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Know the Benefits of Using "Cow Dung" Manure

The use of cow dung, or cattle manure, in the garden is a common practice in many rural places. This form of manure is not as heavy in nitrogen as many others; yet, the high ammonia levels can burn plants when sprayed directly. In contrast, composted cow dung may bring several advantages to the garden.

Sonali Behera
Composted cow dung may bring several advantages to the garden.
Composted cow dung may bring several advantages to the garden.

Fertilization is a tried-and-true method for getting decorative and food plants to grow, blossom and fruit to their full potential. Dung is one of the oldest fertilizer methods, and utilizing cow manure in a home garden is rather simple. Other benefits include high nutritional levels and extensive availability but use with caution.

Cow dung includes three important plant nutrients: nitrogen, phosphorus, and potassium. Although there is some natural variation among cow dung, the levels in fresh cow manure with bedding or litter are around 11% nitrogen, 4% phosphorus, and 10% potassium, and the nutrients become available to plants at a modest rate. Fresh cow dung with bedding or litter has a high-water content — 86 percent — and so helps to maintain the soil uniformly moist throughout the growing season.

The fact that cow dung is easy to find adds to its benefits. Many dairy producers would give out free manure to anyone who will cart it away. Even when payment is required, it is usually only a minor amount enough to fill a truck's bed. However, when purchasing cow dung, keep in mind that there is a significant difference between fresh and old manure, both of which are freely accessible. Both are acceptable for usage, but they must be handled and utilized differently.

What Advantages Does Cow Dung Have?

For optimal plant growth, three essential elements from cow dung are required. nitrogen, phosphorus, and potassium. According to research, cow dung contains around 3% nitrogen, 2% phosphorus, and 1% potassium. But not all cow dung has the same concentration of these elements.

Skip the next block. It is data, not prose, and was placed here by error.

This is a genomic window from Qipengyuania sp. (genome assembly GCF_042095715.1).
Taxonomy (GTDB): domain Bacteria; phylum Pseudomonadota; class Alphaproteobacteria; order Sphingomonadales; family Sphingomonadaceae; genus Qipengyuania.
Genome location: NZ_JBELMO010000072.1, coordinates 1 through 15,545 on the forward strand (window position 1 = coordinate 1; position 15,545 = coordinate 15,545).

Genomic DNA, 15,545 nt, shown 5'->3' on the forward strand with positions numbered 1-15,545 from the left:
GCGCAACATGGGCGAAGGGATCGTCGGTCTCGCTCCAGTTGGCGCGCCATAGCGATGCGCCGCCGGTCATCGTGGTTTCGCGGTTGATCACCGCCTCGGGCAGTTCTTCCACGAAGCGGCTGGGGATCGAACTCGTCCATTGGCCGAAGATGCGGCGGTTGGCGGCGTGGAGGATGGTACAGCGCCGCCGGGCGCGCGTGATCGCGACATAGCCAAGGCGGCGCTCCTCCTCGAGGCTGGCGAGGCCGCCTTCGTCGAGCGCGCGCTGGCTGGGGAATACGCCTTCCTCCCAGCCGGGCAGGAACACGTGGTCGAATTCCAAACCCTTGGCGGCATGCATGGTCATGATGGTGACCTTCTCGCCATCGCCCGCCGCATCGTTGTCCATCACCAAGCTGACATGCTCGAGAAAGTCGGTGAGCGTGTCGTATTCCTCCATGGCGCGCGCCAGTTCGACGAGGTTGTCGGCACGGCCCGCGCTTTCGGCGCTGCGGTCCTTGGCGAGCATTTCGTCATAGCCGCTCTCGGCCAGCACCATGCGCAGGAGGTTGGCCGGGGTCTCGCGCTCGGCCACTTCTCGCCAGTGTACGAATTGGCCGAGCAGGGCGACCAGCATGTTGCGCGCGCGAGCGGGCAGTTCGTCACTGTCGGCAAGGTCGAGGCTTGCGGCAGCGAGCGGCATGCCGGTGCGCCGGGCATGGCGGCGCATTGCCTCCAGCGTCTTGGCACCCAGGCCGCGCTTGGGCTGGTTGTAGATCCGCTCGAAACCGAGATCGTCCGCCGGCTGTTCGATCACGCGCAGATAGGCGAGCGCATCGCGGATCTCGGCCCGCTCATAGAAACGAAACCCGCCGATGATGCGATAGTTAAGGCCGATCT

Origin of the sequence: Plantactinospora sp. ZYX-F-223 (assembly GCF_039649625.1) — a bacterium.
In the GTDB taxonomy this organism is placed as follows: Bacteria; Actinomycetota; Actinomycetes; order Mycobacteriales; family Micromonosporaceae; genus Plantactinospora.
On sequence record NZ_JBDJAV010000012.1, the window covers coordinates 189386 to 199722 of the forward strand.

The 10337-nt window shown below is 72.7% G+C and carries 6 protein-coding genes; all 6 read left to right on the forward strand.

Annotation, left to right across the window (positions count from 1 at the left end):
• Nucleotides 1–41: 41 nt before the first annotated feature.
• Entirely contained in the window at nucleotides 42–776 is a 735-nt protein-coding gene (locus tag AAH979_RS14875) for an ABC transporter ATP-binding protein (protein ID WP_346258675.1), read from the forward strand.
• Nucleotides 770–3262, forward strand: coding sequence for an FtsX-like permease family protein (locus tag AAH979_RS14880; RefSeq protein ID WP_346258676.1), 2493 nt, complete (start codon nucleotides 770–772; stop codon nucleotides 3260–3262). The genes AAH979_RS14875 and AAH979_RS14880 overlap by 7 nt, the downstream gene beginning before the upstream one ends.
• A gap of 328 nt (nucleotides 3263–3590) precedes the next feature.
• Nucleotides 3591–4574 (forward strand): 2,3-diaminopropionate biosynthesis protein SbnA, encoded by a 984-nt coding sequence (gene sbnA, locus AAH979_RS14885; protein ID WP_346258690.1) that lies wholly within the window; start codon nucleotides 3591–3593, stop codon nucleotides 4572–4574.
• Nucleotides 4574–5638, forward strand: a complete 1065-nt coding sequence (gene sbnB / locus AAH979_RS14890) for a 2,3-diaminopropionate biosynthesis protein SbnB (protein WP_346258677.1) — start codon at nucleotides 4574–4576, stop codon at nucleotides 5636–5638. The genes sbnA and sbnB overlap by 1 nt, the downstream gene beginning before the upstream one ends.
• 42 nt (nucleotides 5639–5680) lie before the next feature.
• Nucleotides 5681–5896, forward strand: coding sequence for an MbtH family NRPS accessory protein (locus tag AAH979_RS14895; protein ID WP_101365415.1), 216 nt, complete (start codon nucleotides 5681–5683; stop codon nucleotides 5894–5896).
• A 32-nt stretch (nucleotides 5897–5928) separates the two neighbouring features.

Additionally, because cow manure includes advantageous microorganisms, these nutrients may be transformed into forms that are simple for plants to absorb. By gradually absorbing these nutrients into the soil, plants may benefit from them for much longer periods. The high moisture content of fresh cow dung, which allows for improved root aeration, should also be mentioned.

Cow dung plasters may be seen in many Indian houses. Cow dung is the most effective all-natural disinfectant, according to a study. Fresh cow dung paste is frequently seen all over the ground in Indian villages. Cow dung mixed with lime is also used to cover the walls of cob homes.

Additional Uses for Cow Dung

Ingredient of paper:

Cow dung cake, which has a high fiber content, may be utilized to produce papers of excellent quality. Cow excrement fibers are pressed into this paper to create it. The paper can then be made into a product and sold. This technique also makes use of cow manure.

Utilizing Cow Dung Cakes as Disinfectants:

It has been demonstrated that cow dung cake smoke has disinfecting effects. Consequently, cow dung is purposefully employed as an insect repellent, mostly to ward off mosquitoes. Additionally, to clean floors and walls in rural regions, cow dung cake is frequently used. Science research is still determining its potential as a disinfectant than other elements.

Cow dung cake as fuel and biogas are two further uses.

The best fuel is this one. In rural villages, cow excrement is frequently collected, dried, and used as fuel. About 55% of the biogas is methane, 30% is carbon dioxide, and the other components are hydrogen and nitrogen. All accumulated cow manure is used to create biogas. It is created by the anaerobic decomposition of cow manure. It is easy to make biogas from cow manure. Make a biodigester, then provide water while keeping it apart. Using cow dung indeed offers a fresh way to recycle trash and foster a greener world.


By spreading cow dung on vegetable beds, the disease can be spread to people. Avoid spreading new manure after growing vegetables to reduce the chance of infection by letting the manure mature in the soil for about six months before planting anything edible there. Fresh manure should also not be used on ornamental plants since it contains a lot of nitrogen, which can burn plant tissue, make plants more appealing to pests than usual, and spread live weed seeds throughout the garden.

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